A summary of social care stories from the main newspapers

By David Callaghan and Reg McKay.

Court ruling on compensation hits disabled

An appeal court ruling could mean thousands of disabled people
lose their rights to claim benefits. Judges decided that
compensation paid to people who are the victims of accidents should
have the payments regarded as income when benefits assessments are
made. The decision is not retrospective so that disabled people
will not be asked to pay back benefit.

Anyone receiving more than £8,000 a year in compensation
could now face having their income support, housing and council tax
benefits stopped.

The test case involved Charles Beattie from Cockermouth in
Cumbria who was left quadriplegic and severely brain damaged after
a car accident at the age of 17. He was awarded £1.5 million
damages in 1992, and in 1999 the social security commissioner
decided that the money should be regarded as income.

Source:- The Times Tuesday 10 April page 4

How daycare can make a toddler ‘grow up

Young children who are cared for by childminders or sent to
nurseries are more likely to be disobedient and badly behaved when
they grow up, an expert has claimed.

Professor Jay Belsky said even the highest quality childcare can
have a harmful impact on children. They are less likely to have
healthy relationships with parents and other adults as they grow
older, said Professor Belsky, who heads the Institute for the Study
of Children, Families and Social Issues at Birkbeck College in

His views are based on the findings of a study involving 1,300

Source:- Daily Mail Tuesday 11 April page 19

Internet twins to be sent back to America

A high court judge ruled that the twin baby girls adopted over
the internet should be returned to the United States for the courts
there to decide their fate.

The twins’ natural parents Tranda and Aaron Wecker have welcomed
the decision to put the babies in the care of foster parents in
Missouri. The ruling means that Judith and Alan Kilshaw from north
Wales have lost their battle to keep the twins despite paying
£8,200 to adopt them after making contact with an agency in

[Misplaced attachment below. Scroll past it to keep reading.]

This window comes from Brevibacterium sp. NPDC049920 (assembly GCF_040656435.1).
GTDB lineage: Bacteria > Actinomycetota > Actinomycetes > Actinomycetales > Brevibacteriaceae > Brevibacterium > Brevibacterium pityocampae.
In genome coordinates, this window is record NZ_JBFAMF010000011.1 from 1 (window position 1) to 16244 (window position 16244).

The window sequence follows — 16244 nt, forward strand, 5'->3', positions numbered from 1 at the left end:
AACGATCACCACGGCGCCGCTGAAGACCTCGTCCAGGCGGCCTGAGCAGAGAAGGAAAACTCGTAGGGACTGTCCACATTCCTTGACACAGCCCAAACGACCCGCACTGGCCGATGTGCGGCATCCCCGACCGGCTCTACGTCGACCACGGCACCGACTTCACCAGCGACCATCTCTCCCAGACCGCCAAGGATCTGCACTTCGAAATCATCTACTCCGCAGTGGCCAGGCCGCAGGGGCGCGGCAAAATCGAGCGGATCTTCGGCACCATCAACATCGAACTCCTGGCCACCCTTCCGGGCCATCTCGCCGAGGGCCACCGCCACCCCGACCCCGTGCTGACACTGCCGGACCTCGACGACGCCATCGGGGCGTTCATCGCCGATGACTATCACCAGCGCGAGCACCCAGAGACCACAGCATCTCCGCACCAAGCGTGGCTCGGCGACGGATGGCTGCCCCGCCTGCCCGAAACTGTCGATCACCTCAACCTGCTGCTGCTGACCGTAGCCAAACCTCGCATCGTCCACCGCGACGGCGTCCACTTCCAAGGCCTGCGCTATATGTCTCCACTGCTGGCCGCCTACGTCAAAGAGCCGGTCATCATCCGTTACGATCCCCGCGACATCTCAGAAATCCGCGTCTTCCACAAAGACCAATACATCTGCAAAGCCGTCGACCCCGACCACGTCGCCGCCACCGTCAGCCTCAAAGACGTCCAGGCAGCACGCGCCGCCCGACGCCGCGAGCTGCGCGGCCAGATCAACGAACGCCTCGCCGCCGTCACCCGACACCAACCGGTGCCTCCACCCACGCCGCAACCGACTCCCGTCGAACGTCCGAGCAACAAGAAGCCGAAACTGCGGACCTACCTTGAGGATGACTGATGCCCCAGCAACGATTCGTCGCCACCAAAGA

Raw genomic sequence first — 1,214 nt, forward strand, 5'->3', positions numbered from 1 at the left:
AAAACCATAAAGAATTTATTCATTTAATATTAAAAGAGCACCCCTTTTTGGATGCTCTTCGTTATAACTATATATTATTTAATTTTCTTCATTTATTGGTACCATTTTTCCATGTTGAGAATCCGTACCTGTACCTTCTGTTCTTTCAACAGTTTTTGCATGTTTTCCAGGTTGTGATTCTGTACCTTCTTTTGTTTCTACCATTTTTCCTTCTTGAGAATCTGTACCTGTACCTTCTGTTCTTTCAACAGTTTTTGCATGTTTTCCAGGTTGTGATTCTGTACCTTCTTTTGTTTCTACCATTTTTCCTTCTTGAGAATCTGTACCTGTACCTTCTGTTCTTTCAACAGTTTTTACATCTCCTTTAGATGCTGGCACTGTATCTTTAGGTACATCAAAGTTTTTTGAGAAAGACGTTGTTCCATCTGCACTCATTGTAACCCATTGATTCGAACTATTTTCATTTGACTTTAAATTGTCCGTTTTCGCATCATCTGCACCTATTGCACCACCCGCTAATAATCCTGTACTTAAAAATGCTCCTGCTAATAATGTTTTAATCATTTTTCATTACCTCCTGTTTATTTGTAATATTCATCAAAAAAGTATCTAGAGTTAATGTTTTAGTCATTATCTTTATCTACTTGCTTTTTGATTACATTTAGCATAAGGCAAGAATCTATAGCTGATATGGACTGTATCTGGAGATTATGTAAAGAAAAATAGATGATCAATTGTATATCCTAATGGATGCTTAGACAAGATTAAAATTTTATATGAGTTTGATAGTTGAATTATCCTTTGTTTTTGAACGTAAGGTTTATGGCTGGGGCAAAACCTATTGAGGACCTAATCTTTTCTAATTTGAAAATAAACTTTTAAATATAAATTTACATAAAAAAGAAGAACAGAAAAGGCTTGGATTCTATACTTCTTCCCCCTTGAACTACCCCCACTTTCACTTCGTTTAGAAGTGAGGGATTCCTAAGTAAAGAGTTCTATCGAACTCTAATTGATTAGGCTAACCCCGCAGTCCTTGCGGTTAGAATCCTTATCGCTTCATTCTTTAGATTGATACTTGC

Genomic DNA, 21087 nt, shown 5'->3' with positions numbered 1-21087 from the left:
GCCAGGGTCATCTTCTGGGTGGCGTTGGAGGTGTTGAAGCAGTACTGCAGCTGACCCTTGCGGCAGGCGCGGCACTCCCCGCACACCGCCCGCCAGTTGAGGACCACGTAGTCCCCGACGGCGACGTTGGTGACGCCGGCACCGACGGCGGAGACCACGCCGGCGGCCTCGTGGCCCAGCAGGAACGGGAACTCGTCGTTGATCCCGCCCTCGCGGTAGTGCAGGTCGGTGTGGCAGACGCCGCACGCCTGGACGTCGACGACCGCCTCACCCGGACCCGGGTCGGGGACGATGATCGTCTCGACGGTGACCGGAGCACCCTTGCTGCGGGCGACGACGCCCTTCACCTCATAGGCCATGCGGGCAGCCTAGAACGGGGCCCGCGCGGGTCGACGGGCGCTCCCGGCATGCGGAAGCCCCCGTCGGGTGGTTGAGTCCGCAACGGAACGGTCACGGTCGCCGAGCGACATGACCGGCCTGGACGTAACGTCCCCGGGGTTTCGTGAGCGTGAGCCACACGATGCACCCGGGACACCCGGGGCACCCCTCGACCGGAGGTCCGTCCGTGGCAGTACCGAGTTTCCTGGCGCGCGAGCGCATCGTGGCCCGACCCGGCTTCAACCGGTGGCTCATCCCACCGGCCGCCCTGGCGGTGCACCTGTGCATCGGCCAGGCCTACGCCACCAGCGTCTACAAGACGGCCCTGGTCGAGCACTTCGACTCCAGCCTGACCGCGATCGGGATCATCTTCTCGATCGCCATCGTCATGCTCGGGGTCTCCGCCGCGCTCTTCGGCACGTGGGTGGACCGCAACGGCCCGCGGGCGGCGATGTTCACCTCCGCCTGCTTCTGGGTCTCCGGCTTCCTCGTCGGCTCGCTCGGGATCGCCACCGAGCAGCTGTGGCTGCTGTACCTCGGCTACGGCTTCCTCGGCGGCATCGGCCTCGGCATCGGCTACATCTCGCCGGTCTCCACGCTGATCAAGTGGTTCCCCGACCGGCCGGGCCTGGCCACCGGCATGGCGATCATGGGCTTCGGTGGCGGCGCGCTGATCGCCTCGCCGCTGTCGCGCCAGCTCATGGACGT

America over the internet.

Source:- The Independent Tuesday 10 April page 1

With a cry from Mrs Kilshaw, the circus heads back to

The media circus which has followed the internet adoption case
moves across the Atlantic to America after a court ruling that the
twins’ fate should be decided by a court in Missouri.

The decision became too much for Judith Kilshaw, who shouted out
several times once it became clear her and her husband Alan had
lost their battle to keep the babies.

Mr Justice Kirkwood, who made the decision, has kept secret the
reasons for his ruling, but he said “it would not be in the welfare
interests of the twins for them to be returned to Mr and Mrs

Source:- The Independent Tuesday 10 April page 5

The lessons to be learnt from the unedifying

Leader comment article on the internet twins case.

Source:- The Independent Review section Tuesday 10
April page 3

Four years in 40 years or so

More than 200 MPs describe in just 40 words what they have
achieved since the last general election.

Source:- The Guardian G2 section Tuesday 10 April

Scottish newspapers

Council lays down rules for stock transfer

Stringent criteria for the transfer of Glasgow’s 89,000
council houses to the newly created Glasgow Housing Association
have been laid down by the council. Detailed proposals for the
transfer are expected to be released by the association early next
month. The developments come amid growing scepticism among city
councillors that tenants can be persuaded to vote for the transfer
in the ballot in November. This follows the recent disclosure that
that GHA’s proposals would have to rely on detailed
assumptions about the transfer of assets, functions, contracts and
the rights of existing staff.

Source:- The Herald Tuesday 10 April page 6






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